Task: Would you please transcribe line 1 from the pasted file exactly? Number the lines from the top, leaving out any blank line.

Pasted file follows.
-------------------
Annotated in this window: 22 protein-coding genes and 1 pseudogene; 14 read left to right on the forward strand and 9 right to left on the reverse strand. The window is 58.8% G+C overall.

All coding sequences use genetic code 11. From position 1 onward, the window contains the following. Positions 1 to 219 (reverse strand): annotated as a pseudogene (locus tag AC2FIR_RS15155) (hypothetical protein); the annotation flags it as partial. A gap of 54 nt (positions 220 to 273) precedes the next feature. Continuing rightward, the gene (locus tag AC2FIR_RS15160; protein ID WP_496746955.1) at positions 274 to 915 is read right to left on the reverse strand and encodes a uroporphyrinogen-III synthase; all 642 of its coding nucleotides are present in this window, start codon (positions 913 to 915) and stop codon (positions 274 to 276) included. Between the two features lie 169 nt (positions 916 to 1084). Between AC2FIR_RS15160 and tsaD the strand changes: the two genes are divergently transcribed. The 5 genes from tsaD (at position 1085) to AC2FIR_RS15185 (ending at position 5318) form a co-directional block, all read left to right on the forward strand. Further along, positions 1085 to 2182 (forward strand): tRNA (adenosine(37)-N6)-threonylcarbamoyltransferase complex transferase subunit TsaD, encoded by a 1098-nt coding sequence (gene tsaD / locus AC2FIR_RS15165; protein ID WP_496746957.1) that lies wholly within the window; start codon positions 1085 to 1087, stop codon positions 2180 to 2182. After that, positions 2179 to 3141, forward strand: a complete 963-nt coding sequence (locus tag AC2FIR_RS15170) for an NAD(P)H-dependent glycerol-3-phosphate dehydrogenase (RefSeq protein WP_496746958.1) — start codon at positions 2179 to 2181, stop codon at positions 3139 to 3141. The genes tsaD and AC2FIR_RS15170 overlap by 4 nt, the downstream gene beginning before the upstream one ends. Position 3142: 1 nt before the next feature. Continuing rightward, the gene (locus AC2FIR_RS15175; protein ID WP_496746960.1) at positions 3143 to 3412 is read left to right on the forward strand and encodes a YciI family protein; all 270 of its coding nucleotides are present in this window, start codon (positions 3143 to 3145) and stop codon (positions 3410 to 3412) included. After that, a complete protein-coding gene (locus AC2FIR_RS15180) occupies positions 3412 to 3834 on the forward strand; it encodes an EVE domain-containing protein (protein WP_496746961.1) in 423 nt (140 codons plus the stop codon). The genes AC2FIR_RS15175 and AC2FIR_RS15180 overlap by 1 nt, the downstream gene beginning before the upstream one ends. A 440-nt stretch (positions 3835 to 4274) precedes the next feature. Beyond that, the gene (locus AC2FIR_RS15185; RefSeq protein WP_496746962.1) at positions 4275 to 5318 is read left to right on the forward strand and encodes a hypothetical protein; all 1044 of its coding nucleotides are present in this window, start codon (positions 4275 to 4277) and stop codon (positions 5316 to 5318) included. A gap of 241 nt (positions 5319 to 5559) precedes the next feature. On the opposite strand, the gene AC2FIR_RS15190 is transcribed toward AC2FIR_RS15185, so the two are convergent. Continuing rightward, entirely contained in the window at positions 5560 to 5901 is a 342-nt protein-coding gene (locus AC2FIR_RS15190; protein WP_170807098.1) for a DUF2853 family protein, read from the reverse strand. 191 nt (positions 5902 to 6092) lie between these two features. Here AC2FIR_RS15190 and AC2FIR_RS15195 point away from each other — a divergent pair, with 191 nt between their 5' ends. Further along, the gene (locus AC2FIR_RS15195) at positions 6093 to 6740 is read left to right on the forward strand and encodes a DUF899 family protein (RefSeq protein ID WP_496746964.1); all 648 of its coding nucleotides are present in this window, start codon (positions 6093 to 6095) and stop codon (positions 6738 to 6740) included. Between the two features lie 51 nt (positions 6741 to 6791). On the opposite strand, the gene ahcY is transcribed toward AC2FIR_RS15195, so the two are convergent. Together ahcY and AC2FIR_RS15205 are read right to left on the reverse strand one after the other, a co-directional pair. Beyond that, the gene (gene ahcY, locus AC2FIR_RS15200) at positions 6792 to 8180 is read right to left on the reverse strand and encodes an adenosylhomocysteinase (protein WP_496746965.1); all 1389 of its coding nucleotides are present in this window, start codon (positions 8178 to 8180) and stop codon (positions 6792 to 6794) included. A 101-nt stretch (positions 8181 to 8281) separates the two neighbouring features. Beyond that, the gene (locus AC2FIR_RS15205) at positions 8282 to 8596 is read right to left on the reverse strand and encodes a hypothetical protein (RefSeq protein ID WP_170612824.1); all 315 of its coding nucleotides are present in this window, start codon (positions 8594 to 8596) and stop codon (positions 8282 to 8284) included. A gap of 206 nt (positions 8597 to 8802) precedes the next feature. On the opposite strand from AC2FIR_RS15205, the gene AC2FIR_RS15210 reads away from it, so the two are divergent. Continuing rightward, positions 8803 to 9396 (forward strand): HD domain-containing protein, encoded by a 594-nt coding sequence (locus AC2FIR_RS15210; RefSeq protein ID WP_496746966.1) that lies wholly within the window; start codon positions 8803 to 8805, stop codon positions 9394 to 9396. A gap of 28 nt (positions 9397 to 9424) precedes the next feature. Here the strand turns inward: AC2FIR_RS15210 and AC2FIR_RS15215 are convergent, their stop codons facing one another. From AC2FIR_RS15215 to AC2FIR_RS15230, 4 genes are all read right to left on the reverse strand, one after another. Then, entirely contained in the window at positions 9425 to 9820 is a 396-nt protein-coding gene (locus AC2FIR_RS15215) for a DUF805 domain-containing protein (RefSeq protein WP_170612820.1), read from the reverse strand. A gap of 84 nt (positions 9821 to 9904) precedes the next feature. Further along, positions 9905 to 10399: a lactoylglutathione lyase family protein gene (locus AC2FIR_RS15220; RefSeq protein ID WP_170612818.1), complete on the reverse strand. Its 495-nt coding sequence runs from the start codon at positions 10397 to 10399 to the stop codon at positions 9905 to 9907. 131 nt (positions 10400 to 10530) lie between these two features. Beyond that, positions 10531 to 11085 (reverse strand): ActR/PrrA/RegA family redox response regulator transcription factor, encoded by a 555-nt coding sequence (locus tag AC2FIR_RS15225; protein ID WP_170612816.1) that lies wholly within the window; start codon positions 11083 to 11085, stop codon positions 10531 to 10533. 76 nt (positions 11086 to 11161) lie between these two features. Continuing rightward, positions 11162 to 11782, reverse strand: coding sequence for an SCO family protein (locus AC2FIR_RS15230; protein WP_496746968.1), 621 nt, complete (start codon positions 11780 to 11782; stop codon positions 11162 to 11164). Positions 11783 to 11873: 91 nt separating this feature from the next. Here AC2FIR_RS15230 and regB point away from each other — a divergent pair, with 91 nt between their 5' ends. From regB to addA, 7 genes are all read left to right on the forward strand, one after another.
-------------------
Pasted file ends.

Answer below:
Annotated in this window: 22 protein-coding genes and 1 pseudogene; 14 read left to right on the forward strand and 9 right to left on the reverse strand. The window is 58.8% G+C overall.